Thursday, October 17, 2013
The Five Ancestors is a Young Reader series written by Jeff Stone about five, young Chinese warrior monks who are the only survivors of the destruction and raid of their home, Cangzhen Temple. Each of the warriors specializes in an animal kung fu and possesses a Cantonese animal name: Fu (Tiger), Malao (Monkey), Seh (Snake), Hok (Crane), and Long (Dragon). The warriors must seek their past and fight their former brother Ying (Eagle) and others that bring harm. Each monk will begin to uncover their own past and learn surprising facts about themselves. Betrayal, trust, friendship, and skills along the way between the monks' families, friends, and among themselves. The seven books in the series are: Tiger, Monkey, Snake, Crane, Eagle, Mouse and Dragon.
Wednesday, November 7, 2012
|Lexile Level 730|
I loved this historical fiction. It was a riveting picture of how Manhattan transformed as the British occupied it during the American Revolution. Sophia, a girl of 12, is forever changed when she sees an American Patriot hung. She believes strongly in the American cause and wants to be of some help. How can a meer girl help the patriotic endevor when her own parents can't seem to assist?
Avi's writing is beautiful and vivid. I loved the descriptions and the inner workings of Sophia's mind. You will learn a lot of the American struggle to win independence through an excellent story.
Saturday, October 20, 2012
***There is also a graphic novel of Witch and Wizard available.
|Reading grade level 4.9|
Interest level Middle school
James Patterson is known for writing adult mystery stories, but he is also gathering A LOT of attention in the teen world too! His series Witch and Wizard is action packed and the reading is reachable for all readers.
The story starts right out with a bang! The siblings are awoken in the middle of the night to be arrested for using witchcraft. Yet, they have no idea what is going on or why they are being wanted. Wisty and Whit find themselves against the New Order with only an empty book and a drum stick to help them.
I loved this fast-pasted story. The brother and sister relationship was so strong. I rooted for the duo the entire story and can't wait to read the next book.
*There is also a graphic novel of this story.
For a sample of the story, see James Patterson's web site
Sunday, October 14, 2012
At first, this series irritated me. Nothing was as it should be. The Greek gods were using different names. I was completed confused. I realized I was reading the series out of order. After I changed to the first book, The Goddess Test, I was very intrigued. Aimee Carter gives the Greek gods an updated look for this new modern era. The main character, Kate, moves back to her childhood home with her dying mother. As Kate tries to cope with losing her mother, she is befriended by Henry. This dark and moody guy claims to be Hades, Greek god of the Underworld. He promises her that if she can pass his seven tests, he will keep her mother alive. Does Kate dare to make this promise..can she even believe him? Her next step will take her on a journey no mere mortal can endure.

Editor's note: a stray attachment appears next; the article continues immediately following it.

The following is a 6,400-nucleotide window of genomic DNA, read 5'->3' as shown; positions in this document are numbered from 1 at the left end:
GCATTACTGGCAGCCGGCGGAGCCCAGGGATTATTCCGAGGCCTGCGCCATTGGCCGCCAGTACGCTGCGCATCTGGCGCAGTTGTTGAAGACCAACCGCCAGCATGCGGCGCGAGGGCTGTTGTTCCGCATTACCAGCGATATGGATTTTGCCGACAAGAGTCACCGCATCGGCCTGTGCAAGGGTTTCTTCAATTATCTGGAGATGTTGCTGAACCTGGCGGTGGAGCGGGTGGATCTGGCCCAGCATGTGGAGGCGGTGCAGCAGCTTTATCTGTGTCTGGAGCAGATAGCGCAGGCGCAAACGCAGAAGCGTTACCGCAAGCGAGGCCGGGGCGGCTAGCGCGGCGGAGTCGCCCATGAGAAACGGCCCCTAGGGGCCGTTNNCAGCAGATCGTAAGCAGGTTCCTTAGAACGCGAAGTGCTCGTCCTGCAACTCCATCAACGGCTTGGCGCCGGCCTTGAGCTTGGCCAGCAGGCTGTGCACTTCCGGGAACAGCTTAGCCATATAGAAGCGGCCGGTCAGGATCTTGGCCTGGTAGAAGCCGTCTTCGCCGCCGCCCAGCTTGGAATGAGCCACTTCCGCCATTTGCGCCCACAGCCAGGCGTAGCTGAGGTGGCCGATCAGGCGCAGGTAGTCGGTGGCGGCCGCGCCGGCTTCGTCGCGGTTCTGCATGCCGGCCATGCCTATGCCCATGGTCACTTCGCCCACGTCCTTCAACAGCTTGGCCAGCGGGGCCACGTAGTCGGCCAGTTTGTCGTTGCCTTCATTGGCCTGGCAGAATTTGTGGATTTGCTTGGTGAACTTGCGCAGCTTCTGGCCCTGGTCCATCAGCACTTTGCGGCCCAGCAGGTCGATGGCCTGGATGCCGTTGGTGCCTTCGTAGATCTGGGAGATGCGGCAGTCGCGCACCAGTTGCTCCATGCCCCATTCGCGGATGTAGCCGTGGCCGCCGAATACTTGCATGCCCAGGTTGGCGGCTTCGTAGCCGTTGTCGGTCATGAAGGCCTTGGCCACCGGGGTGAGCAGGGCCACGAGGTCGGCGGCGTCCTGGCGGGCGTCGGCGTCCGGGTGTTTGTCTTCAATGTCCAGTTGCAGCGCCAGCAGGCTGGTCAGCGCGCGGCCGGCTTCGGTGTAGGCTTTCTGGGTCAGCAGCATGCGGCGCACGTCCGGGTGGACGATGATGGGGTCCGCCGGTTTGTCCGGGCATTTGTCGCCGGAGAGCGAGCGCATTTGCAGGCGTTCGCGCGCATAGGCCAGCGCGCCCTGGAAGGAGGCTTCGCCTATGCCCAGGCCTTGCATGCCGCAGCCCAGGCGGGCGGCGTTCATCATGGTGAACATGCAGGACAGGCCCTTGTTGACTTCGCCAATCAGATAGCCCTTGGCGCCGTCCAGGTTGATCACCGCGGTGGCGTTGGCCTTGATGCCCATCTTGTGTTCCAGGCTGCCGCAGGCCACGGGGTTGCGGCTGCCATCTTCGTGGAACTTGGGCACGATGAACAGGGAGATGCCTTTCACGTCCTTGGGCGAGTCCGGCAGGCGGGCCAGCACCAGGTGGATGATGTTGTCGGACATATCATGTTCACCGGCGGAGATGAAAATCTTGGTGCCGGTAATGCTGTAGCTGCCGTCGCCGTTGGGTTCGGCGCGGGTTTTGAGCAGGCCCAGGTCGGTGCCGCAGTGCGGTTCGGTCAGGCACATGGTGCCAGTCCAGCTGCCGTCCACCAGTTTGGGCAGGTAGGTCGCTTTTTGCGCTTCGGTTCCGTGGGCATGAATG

Friday, June 29, 2012
|The Frog Princess|
Lexile Level: 710
One of my students recommended I read this book. Anna, it took me awhile, but here is my review:
I loved this book! I am fairly sure Disney took this idea for their movie.
Once upon a time, in a fairy tale, a princess finds an enchantanted frog. Emma is not an ordinary princess. She doesn't laugh, walk, talk, or dress like a princess should- at least according to her mother. One day when she escapes the castle to get away from a pesty prince, she meets another sort of prince. This prince has been cursed. He convinces Emma that she needs to kiss him to change him back. The kiss does not go as planned. Emma finds herself now on the bottom of the food chain, smacking down insects, and kind of falling for the frog prince.
E.D. Baker writes a fun tale of adventure and friendship. I highly enjoyed this story and am planning to read more of the Frog Princess Tales.
Sunday, June 24, 2012
Lexile Level: 700
I am not a fan of spooky, creepy books that make my skin crawl....but plenty of my readers are! So, I recommend Juniper Berry to all of you that like books that linger with you in uncomfortable ways. Juniper is a child of famous movie star actors. They are a very close family, at least they were BEFORE they found acclaimed fame. Now they forget Juniper even exists. Lonely, Juniper sees the world out of her spy glasses. She desperately wants to be apart of the world, but is locked away from it. One day, she comes across a thin, wisp of a boy who is also looking for belonging. Juniper and Giles find their answer, but it turns out to be more costly than they ever thought it could.
Saturday, June 23, 2012
Sequel to Gracling
see previous post
I was fascinated by Cashore's strong characters in Graceling, so I was hoping I would find that kind of strength and smartness in Bitterblue. I am slightly disappointed. Bitterblue had moments where I was beginning to care about her and rooting for her, but mostly I was spending my energy hoping she would get a clue. Gracling had so much action and passion, that Bitterblue seems dull in comparison. You get glimpses of Katsa and Po's continued story- but you are watching from afar, so it loses it's impact- like watching a silent movie. I gave the story 3 stars, because it is not all bad. The plot is very developed and will keep you guessing. There is a brief escapade that provides action and a touch of passion. Not horrible, just not Gracling.